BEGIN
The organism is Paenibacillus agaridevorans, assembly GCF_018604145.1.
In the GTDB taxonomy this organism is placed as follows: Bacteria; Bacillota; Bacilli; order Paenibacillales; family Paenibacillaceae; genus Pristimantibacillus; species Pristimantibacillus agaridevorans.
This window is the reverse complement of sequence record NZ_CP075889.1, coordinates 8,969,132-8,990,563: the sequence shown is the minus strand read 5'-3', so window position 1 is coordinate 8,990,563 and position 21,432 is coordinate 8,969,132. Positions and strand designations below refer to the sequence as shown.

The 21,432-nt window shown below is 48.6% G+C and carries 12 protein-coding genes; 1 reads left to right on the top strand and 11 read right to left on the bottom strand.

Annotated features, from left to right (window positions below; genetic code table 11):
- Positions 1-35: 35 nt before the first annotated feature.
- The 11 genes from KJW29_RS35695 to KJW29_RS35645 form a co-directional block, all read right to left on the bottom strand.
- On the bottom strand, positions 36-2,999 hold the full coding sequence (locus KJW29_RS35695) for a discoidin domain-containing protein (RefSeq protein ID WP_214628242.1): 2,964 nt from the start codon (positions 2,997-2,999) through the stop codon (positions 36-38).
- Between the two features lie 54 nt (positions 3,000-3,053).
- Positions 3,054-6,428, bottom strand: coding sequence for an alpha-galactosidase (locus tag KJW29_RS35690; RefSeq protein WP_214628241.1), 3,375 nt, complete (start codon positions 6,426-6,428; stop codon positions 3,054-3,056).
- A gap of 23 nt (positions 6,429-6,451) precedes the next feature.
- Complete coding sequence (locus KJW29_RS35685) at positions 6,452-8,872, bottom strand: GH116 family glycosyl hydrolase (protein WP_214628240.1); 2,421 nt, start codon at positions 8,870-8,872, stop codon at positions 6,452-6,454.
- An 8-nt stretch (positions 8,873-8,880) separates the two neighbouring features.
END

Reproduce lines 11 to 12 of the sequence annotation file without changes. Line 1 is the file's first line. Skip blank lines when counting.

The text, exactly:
- A gap of 23 nt (positions 6,429-6,451) precedes the next feature.
- Complete coding sequence (locus KJW29_RS35685) at positions 6,452-8,872, bottom strand: GH116 family glycosyl hydrolase (protein WP_214628240.1); 2,421 nt, start codon at positions 8,870-8,872, stop codon at positions 6,452-6,454.